by J. Allen Hendrix
A large metal building, plus parallel walls, plus a budget of zero for acoustical treatment can certainly equal headaches for audio system designers… Especially when the music format is anchored with live drums and electric guitars. Such is the case for our newest worship venue at Broadmoor Baptist Church in Shreveport, Louisiana. With a great need for more space for our fast growing DOXA worship service, the goal seemed simple enough: build a 1,200 seat space for under four million dollars.
With a hard ceiling of funds available, we went looking for a way to defeat the problems we knew the physical space would present. First on the list was the main PA system.
We attended the InfoComm Show in Las Vegas to demo systems, because our space is similar to the large convention center rooms manufacturers use for the demos, and we felt confident that the show would provide a great short list for us to pursue.
Our short list was made even shorter after hearing the Martin Audio MLA Mini system. I say “system” because it’s so much more than just a speaker enclosure. The MLA Mini is a group of components, which they call “cells” that work together to create one of the most controllable audio transducers I’ve ever used. The key selling point though was the ability to use their DISPLAY2.1 software to control the DSP within the power module to create “Hard-avoid” coverage areas within the room.
Before we get too far along, let me describe our space and how the system fits within it. Our room is 120 feet wide by 100 feet deep. The stage sits within the room (not a stage house) and it is 58 feet wide by 30 feet deep and is only 42 inches high. So the coverage area for the audio system is basically 120 feet by 70 feet deep. The ceiling is exposed steel beams which is 24 feet high on the sides and 28 feet high in the center. The floor is flat with movable seating.
Our Martin Audio package is made up of two MSX Minisub Power Plants and eight MLA Mini enclosures per side. The speaker portion of each Mini-sub includes a single 15” voice coil, long-excursion driver that is reflex-loaded into a box that is only 20 inches square. The power portion of the MSX is a clever package that I call a backpack, which is mounted to the backside of the box. It’s held in place with an edge frame and it’s easily removable, even with the enclosure in rigged in the air. The Power Plant Module includes nine channels of Class D amplification. One channel is used to power the sub itself and then eight other channels to provide, as Martin Audio says, “cellular drive of up to four bi-amped MLA Mini enclosures.” The Power Plant also houses the DSP for Crossover, delay and EQ functions which are all controlled via the VU-NET control software.
The MLA Mini Enclosure houses two 6.5” LF drivers and vertical column of three 1.4” dome HF drivers on a 100 degree horn. The placement of these elements within the enclosure is somewhat complicated to explain, but the bottom line is this 20” wide by 7” tall box is designed to work hand in hand with the other enclosures and the configuration, once they are connected, provides an astonishing amount of control. Not only control in tone and color of sound, but also in putting the sound where you want it and, more importantly in our case, where we don’t want it.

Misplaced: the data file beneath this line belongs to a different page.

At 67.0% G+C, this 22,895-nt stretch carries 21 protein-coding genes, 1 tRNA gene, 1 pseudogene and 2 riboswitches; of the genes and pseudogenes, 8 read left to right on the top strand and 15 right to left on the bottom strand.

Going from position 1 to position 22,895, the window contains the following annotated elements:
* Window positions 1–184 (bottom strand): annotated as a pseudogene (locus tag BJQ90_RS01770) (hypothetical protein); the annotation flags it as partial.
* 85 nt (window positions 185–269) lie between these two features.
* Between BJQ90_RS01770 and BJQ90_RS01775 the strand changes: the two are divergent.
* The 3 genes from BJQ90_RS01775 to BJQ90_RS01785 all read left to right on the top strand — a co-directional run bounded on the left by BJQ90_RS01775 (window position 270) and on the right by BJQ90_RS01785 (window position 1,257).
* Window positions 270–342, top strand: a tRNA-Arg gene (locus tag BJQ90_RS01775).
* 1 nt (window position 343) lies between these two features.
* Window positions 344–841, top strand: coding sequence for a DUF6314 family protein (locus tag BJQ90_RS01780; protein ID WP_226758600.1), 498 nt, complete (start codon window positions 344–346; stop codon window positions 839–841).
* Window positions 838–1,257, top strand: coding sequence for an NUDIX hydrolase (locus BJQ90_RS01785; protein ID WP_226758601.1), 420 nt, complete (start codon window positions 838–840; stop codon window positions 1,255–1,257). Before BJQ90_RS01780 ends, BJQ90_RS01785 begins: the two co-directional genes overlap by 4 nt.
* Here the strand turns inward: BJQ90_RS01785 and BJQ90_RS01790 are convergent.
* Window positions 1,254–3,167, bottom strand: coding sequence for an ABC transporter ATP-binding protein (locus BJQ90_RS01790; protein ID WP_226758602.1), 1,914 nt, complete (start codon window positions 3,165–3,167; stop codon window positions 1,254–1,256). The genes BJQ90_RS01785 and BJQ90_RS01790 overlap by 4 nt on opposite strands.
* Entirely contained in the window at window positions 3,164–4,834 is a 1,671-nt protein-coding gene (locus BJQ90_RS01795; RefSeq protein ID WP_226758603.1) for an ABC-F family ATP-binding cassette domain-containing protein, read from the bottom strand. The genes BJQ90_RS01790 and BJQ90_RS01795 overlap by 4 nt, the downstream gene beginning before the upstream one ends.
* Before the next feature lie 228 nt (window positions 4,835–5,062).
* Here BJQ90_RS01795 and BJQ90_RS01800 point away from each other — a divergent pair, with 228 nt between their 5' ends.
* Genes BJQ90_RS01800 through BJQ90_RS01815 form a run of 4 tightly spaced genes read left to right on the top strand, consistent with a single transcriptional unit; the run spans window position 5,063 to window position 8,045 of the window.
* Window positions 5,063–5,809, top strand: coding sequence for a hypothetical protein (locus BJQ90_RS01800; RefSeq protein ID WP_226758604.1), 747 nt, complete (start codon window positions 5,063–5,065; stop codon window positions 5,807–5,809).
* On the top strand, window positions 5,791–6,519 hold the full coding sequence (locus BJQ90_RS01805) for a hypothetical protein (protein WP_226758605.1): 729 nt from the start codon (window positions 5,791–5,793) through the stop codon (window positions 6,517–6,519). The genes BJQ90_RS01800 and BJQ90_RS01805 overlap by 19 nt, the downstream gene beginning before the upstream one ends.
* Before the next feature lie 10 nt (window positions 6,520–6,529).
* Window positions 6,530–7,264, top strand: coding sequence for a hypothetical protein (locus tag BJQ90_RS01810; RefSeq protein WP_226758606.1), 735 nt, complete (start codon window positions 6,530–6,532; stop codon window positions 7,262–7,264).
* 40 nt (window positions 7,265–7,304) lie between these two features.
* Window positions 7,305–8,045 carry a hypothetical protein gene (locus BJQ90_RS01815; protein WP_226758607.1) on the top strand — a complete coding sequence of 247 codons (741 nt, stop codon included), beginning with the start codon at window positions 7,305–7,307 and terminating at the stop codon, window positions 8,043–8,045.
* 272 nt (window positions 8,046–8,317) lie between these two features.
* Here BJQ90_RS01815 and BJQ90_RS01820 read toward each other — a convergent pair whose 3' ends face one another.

Installation of the system is simple and in our case we were able to fly the rig from a single point via a weight rated beam clamp. Martin-Audio’s DISPLAY software gave us the proper angle adjustments after we simply entered the dimensions of our room and the areas where we wanted coverage, and of course where were didn’t. Tuning the system was unlike anything I’ve done in the past. Jim Jorgensen (UXM Product Specialist for Martin-Audio) was able to join us on-site for the setup of the system and provided training to our tech staff and our contractor All Pro Sound from Pensacola, Florida. Jim was able to quickly verify the components working order with the VU-NET control software and within 15 minutes we were playing music and listening to one of the most satisfying PA systems I’ve ever heard.
Beyond the ease of installation, fast set up and the beautifully transparent sound of the system, there is one more feature that can’t be missed. Because of the flexible seating, our room can be adjusted by removing seats and creating more aisle and row space to make a crowd of only 600 not feel like the room is empty. Or we can load in all the chairs and make the room hold 1200. The size of the crowd and the placement of the chairs (in particular how close they are to the walls) plays a big role in the reflection aspects of the room. By creating presets or snapshots of the system settings within the DISPLAY software, we are able to adjust the system based on how full the room is. And because we live in the deep south, where summertime humidity levels average 90 percent, we can add environmental components to the presets. This feature is so precise, we even have a setting for when people are standing up as opposed to sitting down. Certainly this feature can be used to the extreme and could end up being confusing for users. However, as in our case, we also have a preset called “normal” that is a best case setting for our most common seating and service configuration.
As a church we have to be strong stewards of what God has provided. Our church is debt free and sometimes we have to wait until funding is provided to purchase the equipment we need. We feel blessed that the MartinAudio MLA Mini system fit into our budget and even more blessed that it goes so far beyond our basic needs.